Like all animals, humans want to be fruitful and multiply. That’s nature. Every living creature is designed to reproduce. Humans, though, have gotten particularly good at it. Too good, some would argue. Of course, there was a time when it made sense to make more people. There was plenty of everything. The world was brimming with resources to be exploited. Frontiers were there to be tamed. People considered it their divine right to exercise dominion over all the creatures of the earth. The world was humanity’s oyster and there were plenty of pearls for everyone.
Not anymore. Nowadays, the world seems to be running out of just about everything. In order to live a more and more comfortable lifestyle, people, particularly those living in developed nations, have become consumers on such a large scale that resources that once seemed inexhaustible are now disappearing. Clean water, fossil fuels, food, metals and minerals used in manufacturing, as well as countless other vital resources, are no longer infinitely abundant. And to make matters worse, alongside shrinking animal populations, there are more and more people competing for dwindling resources.
Take my country’s example, we are a country rich in natural resources but unable to attain sustainable and equitable economic growth. Income disparity and poverty are major issues, the rich keep getting richer, the poor keep getting poorer and the middle class is either disappearing or end up finding work overseas to give their families a better quality of life. A tenth of our population are based overseas. Our population increases annually to an equivalent size of the population of Singapore. Despite our abundance in natural resources, I fear that even if we get our act together, it is no longer enough to effectively address existing socio-economic problems.
The solution seems simple: use less and make fewer babies. Unfortunately, the problems of overconsumption and overpopulation don’t easily lend themselves to simple solutions. The Reproductive Health Bill needs to be passed. This isn't simply about population control, at its core it is about women's rights and our reproductive health and well-being. This Bill also tackles economic issues; poverty and even the spread of STDs. People don’t want to be any less comfortable than they are accustomed to being. And they certainly don’t want to be told they shouldn’t reproduce the way nature has hard-wired them to do. Fortunately, humans are different from the other animals in one important way. Despite seemingly overwhelming evidence to the contrary, people are thinking creatures. They have brains that are capable of processing information in a way that allows them to modify even their most instinctive behaviours. They are adaptable. Yes, human beings can be taught - most of them, anyway.
Make no mistake, the challenge of getting people to consume less is daunting, but getting people to change their reproductive behaviour is even more difficult. There is no more basic instinct than the desire to reproduce, whether by intention or not. However, civilization is built upon it. Political and religious institutions are devoted to encouraging population growth. The family unit, the fundamental reproductive structure, was the bedrock upon which stable societies are built. Having children is considered a measure of success in life. Having more children is equated with being more successful. And, while it’s true that there was a time when that made sense, when a large family was a hedge against higher mortality rates and a way to contribute to the labor pool both on the farm and in the cities, those days are gone in all but the least developed parts of the world. Now, thanks to technology, people live longer and fewer of them are required to produce more, resulting in what would seem to be two contradictory phenomena, an aging population and high unemployment.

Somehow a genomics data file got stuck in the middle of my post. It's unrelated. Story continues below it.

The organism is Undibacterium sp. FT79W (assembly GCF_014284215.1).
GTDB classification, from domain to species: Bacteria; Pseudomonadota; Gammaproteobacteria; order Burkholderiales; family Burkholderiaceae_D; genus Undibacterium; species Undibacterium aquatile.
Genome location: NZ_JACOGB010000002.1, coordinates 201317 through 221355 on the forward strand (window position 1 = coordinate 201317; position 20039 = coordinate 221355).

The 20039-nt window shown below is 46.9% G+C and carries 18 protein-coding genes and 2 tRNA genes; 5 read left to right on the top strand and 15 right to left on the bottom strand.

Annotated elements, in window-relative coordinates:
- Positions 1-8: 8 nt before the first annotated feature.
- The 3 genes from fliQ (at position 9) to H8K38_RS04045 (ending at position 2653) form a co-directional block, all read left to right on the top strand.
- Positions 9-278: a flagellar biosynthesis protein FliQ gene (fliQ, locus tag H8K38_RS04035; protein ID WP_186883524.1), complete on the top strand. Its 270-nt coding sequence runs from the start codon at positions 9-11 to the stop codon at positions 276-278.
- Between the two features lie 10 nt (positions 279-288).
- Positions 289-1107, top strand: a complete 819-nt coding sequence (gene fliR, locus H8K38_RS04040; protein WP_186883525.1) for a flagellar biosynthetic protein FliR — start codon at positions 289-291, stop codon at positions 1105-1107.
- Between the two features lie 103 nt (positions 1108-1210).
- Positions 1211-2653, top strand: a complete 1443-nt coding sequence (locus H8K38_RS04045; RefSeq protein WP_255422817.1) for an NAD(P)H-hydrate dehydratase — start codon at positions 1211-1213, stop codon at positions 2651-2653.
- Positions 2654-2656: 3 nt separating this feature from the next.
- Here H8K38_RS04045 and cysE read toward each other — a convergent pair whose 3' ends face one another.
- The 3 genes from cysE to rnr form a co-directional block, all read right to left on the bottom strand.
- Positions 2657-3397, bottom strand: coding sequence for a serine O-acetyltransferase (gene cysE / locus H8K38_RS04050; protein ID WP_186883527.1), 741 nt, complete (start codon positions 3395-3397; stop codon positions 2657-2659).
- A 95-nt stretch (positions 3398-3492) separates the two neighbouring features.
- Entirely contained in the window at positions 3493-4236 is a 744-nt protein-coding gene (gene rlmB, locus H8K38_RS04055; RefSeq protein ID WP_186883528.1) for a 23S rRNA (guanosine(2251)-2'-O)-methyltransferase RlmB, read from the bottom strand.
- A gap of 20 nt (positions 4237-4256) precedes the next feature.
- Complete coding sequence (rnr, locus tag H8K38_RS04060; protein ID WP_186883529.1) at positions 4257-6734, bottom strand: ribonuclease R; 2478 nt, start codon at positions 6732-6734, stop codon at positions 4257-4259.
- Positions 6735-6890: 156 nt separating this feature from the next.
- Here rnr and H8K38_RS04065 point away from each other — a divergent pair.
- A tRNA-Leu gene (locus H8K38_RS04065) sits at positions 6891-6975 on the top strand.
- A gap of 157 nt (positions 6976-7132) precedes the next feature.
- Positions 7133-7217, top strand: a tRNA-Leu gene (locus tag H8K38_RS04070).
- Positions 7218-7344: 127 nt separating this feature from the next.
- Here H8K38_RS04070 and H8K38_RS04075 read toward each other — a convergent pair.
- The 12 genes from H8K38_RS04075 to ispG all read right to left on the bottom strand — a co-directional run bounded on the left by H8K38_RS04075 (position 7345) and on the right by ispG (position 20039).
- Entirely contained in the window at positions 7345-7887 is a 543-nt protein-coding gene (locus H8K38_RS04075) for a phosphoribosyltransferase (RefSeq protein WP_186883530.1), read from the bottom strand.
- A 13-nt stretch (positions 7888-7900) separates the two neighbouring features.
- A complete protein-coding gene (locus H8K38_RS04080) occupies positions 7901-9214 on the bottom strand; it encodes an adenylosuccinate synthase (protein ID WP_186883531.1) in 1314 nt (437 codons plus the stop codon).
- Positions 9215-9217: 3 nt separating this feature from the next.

If ever there were a time for those in power to stand up and lead, this would seem to be it. Unfortunately, politicians and religious leaders don’t lead when it comes to reproductive behaviour.
Filipinos must, through deeds and words, take the lead. People who choose to limit the number of children they have to two or fewer must become the rule rather than the exception and they must not be afraid to speak up about why they choose to do so.
David Attenborough had it right when, in one of his speeches at the Royal Society of Arts in London, he referred to the lack of public debate about overpopulation as a central environmental issue, “I meet no one who privately disagrees that population growth is a problem. No one - except flat-earthers - can deny that the planet is finite, so why does hardly anyone say so publicly?”
One simple answer to Sir Attenborough’s query is that people, especially politicians, lack the courage to speak out when they know that they will be roundly criticized by those who cling to old ways of thinking. Nowhere is this more true than in the Philippines, where some of those opposed to limiting population growth are perfectly willing to make personal attacks part of their strategy.
Aware that ripples become waves in a world that has become one big neighbourhood, Filipinos leading mindful lives can choose to be good neighbours. They can choose to set an example and, in doing so, can be seen as credible when they explain their choices in terms of their worldview. Then, when enough people make decisions based on what is best for the whole world they must speak up and be heard about the sound reasoning behind their choices, so those in power will see which way the wind is blowing and will themselves finally begin to address the problem of overpopulation. It is time to start acting responsibly and be more mindful of the world around us. Overpopulation, it is time to step on the brakes.